Land was bought in 1864 for a new Catholic Mission, to be called St Laurence. The first Rector was Robert Wright Brundrit MA, he lived in Conway Cottage on the corner of Conway Street and Park Street.
On the feast of St Laurence (10th August) 1865, the Earl of Denbigh laid the foundation stone for a school, part of which was to be used as a temporary chapel, this was opened by Bishop Brown on 21st October 1866. The school opened on 7th January 1867.
Collecting for a permanent church started in March 1872 and on the 7th September the following year, the Lord Bishop of Liverpool (Bishop Brown being ill) laid the foundation stone for the new church.
The first Mass in the new church was said on 1st November 1874, although the official opening of the church was not until 5th September the following year when Bishop O’Reilly of Liverpool sang High Mass in the presence of Bishop Brown.
When the tunnel for the new Mersey Railway was built in 1886, the foundations of the church were damaged. On 16th of May the church showed signs that it might collapse, so the church was closed, never to be re-opened.
The railway company was responsible, the church claimed £15,000 which the railway company disputed. The court awarded the church £7,911, the railway company paid £3,711 in cash, the balance being made up of shares in the company. These proved to be worthless as the railway company went bankrupt shortly after.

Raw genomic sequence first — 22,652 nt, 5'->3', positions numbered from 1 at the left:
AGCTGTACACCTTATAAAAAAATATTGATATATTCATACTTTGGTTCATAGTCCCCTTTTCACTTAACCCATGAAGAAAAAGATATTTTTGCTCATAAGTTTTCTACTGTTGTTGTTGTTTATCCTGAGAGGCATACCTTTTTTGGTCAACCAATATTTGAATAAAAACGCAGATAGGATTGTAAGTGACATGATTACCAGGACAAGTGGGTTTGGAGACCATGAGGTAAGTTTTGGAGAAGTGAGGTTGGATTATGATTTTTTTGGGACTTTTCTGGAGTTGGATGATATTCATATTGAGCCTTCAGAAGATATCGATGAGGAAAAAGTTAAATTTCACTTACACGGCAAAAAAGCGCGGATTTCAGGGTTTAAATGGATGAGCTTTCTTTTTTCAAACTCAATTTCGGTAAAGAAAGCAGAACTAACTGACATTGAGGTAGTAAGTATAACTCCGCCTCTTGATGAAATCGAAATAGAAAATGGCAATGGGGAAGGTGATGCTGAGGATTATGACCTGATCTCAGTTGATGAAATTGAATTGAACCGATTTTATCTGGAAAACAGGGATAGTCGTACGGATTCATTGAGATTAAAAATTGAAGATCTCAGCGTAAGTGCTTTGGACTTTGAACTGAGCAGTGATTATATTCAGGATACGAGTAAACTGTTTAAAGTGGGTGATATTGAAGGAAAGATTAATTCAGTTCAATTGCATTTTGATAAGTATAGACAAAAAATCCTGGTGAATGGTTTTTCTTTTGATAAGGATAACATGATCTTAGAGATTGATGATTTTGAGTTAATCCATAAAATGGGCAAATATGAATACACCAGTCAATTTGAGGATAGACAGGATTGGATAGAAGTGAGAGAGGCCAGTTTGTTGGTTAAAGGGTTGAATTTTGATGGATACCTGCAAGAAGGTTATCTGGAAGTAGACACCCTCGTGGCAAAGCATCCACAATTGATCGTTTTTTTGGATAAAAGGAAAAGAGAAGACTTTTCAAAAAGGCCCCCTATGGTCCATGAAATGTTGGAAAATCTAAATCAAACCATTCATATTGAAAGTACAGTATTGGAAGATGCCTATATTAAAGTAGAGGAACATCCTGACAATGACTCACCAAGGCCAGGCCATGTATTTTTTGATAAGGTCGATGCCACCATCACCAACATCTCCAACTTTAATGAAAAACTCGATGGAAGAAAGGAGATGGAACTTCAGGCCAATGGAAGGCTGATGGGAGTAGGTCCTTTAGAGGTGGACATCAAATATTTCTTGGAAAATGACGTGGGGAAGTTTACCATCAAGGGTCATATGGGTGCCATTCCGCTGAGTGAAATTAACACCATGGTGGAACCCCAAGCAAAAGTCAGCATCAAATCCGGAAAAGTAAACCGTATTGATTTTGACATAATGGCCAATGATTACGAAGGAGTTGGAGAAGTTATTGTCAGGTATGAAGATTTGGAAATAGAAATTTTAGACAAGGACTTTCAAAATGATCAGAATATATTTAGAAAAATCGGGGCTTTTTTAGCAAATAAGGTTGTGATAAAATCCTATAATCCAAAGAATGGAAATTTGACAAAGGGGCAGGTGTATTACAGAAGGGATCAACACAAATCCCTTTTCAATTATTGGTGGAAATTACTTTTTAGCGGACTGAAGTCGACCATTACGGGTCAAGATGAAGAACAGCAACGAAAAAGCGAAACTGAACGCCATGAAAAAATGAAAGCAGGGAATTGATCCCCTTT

On 17th March 1889 Bishop Knight laid the foundation stone of the new church, which was built at right angles to the previous church. The new church was designed by Edmund Kirby and was opened on 12th January 1890.
In 1947, Birkenhead Corporation described the church as:
“perhaps the best piece of ecclesiastical architecture in the town”
The church saw parishioners come and go as different building schemes were implemented. The population of St Laurence’s parish was 2,000 in 1864 rising to 5,000 in 1951 and dropping to below 2000 in 1983.
In January 1984, Canon Byrne, the then Parish Priest, gave an up-to-date picture of the parish:
“We have a large and beautiful church in good condition , two new half-empty schools and a flourishing parish centre. Catholics number 40% of the whole community and are now down to 1,900 because of demolition. Sunday mass attendance is 500."
10 years latter in 1995 the parishioners received the news that had been on the cards for some time, the church was to be closed and demolished. There was just time to arrange a farewell Mass, which filled the church to capacity, before it closed. Demolition started the next week.
The old infant school hall was converted into a new church, with some of the fittings from the old church, the new church seated 160 compared to the 800 of the old church.
This was not the end of the problems for St Laurence’s, the number of parishioners continued to fall, by 2000 it was down to 900 and in 2002, St Laurence parish was amalgamated with St Werburgh parish, then in 2010 the school was also closed.references
:Through a Gridiron Darkly - Fr Kevin Byrne 1978
History of the Diocese of Shrewsbury - Canon E Maurice Abbott 1986
Shrewsbury Diocesan Archives